Grammar school entry test sat by thousands of pupils is 'unfair' on summer-born children

Government adjudicator says 11-plus scores must be adjusted to reflect children's ages

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A grammar school's admissions test is "unfair" because it is biased against summer-born children, the Office of the Schools Adjudicator (OSA) has ruled.

The ruling followed an anonymous complaint by a parent against the 11-plus test run by Colchester County High School for Girls, in Essex.

The test put entrants born in July or August at a disadvantage, compared with older pupils of the same school year, the OSA found.

The adjudicator said: “A smaller proportion of summer-born girls who take the test achieve the required test scores compared to girls born at other times of the year. I consider that the admission arrangements currently in operation are unfair to girls who are born in the summer months.”

Results for last year showed that only 19 per cent of pupils born in July or August achieved a test pass mark for the grammar school, compared with 35 per cent of children who were born in September.

The OSA ruled that pupils taking the 11-plus test designed by the Consortium of Selective Schools in Essex (CSSE) must from now on have their scores adjusted to reflect age differences.

This test, which has been operated since 1997, is used by 10 grammar schools in Essex and is sat by 5,000 pupils every year, according to Comprehensive Future, a campaign group for fair school admission policies.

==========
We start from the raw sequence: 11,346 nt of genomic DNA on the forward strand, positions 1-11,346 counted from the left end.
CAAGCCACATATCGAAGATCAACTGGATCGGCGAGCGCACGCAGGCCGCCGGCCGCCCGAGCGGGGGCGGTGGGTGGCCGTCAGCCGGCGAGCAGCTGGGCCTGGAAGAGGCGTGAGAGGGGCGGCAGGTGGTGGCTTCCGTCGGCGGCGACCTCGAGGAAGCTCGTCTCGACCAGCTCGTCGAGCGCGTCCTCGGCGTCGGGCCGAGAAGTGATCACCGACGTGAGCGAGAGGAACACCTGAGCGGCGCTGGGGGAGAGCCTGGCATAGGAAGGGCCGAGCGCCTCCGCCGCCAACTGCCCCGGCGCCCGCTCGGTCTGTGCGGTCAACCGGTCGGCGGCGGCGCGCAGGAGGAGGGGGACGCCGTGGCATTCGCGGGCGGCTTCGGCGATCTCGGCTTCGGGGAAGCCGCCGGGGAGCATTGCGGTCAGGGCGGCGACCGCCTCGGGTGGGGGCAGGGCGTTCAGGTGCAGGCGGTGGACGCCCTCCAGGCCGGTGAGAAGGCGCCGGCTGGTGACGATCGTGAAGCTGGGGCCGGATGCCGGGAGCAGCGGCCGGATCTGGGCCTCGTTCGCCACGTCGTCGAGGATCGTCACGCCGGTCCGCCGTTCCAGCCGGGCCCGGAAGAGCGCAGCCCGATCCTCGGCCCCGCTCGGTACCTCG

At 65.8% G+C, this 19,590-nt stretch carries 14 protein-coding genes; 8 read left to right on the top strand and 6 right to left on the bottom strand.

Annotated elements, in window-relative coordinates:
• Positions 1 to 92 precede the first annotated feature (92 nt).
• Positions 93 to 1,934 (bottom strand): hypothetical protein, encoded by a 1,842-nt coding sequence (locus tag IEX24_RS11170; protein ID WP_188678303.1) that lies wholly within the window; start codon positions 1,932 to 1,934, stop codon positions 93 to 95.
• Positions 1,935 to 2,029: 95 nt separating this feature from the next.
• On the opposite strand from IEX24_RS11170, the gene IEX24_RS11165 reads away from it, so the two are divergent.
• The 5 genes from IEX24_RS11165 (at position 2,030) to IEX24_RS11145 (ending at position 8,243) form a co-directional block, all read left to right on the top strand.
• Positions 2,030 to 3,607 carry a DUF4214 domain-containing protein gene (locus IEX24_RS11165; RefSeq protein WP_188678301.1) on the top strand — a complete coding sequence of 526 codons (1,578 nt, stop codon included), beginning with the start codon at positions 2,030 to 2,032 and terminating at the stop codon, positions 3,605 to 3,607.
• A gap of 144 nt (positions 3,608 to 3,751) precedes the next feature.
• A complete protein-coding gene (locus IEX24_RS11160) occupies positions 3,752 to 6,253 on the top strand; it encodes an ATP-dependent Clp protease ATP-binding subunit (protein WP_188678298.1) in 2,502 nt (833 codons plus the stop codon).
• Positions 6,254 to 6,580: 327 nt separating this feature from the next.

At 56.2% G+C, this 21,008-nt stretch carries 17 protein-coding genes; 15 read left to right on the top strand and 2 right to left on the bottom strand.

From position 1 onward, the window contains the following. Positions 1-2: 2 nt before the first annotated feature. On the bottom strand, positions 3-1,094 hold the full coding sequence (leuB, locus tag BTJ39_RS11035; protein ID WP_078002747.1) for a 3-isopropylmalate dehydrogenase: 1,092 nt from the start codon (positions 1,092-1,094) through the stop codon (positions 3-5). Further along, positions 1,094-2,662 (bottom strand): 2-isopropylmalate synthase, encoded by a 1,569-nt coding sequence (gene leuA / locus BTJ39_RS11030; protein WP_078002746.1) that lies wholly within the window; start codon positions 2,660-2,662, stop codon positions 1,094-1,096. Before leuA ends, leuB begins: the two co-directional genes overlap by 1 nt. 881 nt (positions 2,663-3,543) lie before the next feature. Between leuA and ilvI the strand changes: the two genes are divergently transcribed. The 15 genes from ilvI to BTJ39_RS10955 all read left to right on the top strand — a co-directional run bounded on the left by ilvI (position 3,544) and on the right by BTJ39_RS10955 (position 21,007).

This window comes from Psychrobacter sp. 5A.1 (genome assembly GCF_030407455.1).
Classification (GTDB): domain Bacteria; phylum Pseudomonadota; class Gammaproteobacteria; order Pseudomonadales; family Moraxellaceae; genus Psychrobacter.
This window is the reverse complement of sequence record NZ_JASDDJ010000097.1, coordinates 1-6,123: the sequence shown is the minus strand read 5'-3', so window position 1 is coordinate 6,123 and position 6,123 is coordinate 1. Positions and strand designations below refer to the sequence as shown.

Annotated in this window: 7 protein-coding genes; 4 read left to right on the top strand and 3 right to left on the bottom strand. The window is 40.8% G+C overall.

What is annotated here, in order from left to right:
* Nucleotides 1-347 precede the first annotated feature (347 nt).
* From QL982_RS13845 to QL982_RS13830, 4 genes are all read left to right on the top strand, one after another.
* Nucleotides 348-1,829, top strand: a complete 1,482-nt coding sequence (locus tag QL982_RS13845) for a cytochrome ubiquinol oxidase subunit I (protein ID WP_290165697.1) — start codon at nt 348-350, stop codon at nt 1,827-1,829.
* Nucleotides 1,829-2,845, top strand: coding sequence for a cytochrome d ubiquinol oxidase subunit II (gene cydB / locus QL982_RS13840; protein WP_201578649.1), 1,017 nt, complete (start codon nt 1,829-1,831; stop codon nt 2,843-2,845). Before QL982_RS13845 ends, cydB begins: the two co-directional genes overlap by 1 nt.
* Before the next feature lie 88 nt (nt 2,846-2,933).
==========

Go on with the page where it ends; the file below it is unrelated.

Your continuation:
Campaign spokeswoman Melissa Benn said: “Critics of the 11-plus have for some time pointed out that the test assesses learning rather than ability.

The 11-plus 'should be phased out immediately'

“The adjudicator’s point on lower vocabulary levels confirms this, and is not only relevant to age. It equally applies to children from disadvantaged backgrounds and children who do not speak English at home, and therefore potentially opens the door to further complaints.

 “In the past, the 11-plus was criticised for asking questions about domestic servants or classical composers, which might put working class pupils at disadvantage.

“Yet here we are in 2018 with schools testing children on passages from Dickens which may well advantage middle-class pupils who have these books at home. It is also wrong for 11-plus tests to cover maths concepts not taught in primary schools. These questions will be answered quickly by coached children, and attempted slowly, with little chance of success, by children who’ve had no extra maths coaching.

“There are so many problems with the 11-plus test and the selective systems that are built around it. It is the cause of systematic injustice and should be phased out immediately."

Grammar schools are currently permitted to design their own tests in-house, with no requirement to use professional test designers.

Comprehensive Future says it is unclear how many more of the 163 remaining grammar schools operate unweighted tests that may cause unfairness to summer-born children.

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Dave Speck

Dave Speck is a reporter at Tes

Find me on Twitter @Specktator100

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